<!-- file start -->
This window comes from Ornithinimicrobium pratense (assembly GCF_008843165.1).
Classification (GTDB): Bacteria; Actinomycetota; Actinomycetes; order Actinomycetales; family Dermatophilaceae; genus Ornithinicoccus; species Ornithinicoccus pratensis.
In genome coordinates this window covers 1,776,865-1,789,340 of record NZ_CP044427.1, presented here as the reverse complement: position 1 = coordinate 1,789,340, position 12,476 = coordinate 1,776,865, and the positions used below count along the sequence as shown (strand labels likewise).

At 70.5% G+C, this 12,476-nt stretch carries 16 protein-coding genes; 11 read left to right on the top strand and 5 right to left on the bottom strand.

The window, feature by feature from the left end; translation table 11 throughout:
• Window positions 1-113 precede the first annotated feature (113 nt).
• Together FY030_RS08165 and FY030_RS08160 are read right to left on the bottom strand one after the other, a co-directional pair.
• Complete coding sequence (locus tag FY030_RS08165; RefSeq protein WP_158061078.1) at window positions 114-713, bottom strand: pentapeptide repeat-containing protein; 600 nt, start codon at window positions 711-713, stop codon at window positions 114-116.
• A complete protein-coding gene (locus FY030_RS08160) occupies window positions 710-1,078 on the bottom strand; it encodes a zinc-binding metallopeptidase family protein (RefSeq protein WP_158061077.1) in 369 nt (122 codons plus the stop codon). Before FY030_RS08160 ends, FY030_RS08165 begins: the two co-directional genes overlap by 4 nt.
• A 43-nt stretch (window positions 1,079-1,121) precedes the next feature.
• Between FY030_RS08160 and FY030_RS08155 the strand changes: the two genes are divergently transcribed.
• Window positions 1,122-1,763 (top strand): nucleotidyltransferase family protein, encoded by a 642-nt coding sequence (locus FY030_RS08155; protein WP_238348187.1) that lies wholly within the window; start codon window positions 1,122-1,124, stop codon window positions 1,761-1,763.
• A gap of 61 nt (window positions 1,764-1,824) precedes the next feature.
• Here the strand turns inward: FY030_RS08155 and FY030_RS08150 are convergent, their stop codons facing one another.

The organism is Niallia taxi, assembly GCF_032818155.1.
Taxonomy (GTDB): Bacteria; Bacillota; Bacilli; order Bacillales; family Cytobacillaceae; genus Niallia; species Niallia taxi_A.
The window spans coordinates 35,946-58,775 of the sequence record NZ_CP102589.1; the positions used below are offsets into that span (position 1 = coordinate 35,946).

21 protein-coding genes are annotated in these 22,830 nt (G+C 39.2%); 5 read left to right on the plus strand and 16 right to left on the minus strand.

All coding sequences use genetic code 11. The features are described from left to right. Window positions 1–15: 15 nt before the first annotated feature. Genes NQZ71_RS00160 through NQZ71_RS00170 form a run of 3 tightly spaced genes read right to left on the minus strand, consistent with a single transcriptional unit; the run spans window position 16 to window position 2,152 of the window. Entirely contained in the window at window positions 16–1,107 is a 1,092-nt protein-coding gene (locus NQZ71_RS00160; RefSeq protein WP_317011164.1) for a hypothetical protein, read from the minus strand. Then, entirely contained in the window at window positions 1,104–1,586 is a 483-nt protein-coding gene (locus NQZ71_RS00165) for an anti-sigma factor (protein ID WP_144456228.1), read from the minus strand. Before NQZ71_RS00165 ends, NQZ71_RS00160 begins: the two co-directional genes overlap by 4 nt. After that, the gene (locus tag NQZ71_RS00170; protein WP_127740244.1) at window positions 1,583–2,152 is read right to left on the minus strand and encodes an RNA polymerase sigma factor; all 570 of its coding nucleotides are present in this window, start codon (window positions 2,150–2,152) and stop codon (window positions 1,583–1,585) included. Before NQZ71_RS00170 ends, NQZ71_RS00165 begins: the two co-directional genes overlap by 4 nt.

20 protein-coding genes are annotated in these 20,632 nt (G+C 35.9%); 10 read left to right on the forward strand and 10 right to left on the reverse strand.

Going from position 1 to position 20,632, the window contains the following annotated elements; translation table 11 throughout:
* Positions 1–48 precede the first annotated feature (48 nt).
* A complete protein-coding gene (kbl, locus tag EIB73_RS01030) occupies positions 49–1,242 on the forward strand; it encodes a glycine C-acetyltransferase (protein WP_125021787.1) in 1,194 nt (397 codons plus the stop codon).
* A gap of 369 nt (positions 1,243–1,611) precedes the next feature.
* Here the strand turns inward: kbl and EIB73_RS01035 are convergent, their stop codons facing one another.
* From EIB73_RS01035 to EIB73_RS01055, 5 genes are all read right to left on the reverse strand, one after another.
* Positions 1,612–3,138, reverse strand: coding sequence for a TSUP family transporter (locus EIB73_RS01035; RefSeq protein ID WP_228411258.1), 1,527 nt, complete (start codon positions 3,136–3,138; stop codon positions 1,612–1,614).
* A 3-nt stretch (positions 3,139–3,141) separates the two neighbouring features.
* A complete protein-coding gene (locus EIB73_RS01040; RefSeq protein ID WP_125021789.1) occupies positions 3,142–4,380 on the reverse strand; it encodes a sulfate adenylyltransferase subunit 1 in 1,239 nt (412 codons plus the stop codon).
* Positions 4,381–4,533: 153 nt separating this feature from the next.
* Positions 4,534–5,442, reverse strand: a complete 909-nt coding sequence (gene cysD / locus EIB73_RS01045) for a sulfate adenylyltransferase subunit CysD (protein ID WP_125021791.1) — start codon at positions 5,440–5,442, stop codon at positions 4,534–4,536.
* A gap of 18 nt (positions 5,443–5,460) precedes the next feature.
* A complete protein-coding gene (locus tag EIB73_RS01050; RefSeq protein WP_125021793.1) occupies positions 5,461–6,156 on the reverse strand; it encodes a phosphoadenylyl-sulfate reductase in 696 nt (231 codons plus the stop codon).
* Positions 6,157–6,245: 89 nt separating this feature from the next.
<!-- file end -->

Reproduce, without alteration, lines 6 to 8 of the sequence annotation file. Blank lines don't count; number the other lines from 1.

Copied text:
• Window positions 1-113 precede the first annotated feature (113 nt).
• Together FY030_RS08165 and FY030_RS08160 are read right to left on the bottom strand one after the other, a co-directional pair.
• Complete coding sequence (locus tag FY030_RS08165; RefSeq protein WP_158061078.1) at window positions 114-713, bottom strand: pentapeptide repeat-containing protein; 600 nt, start codon at window positions 711-713, stop codon at window positions 114-116.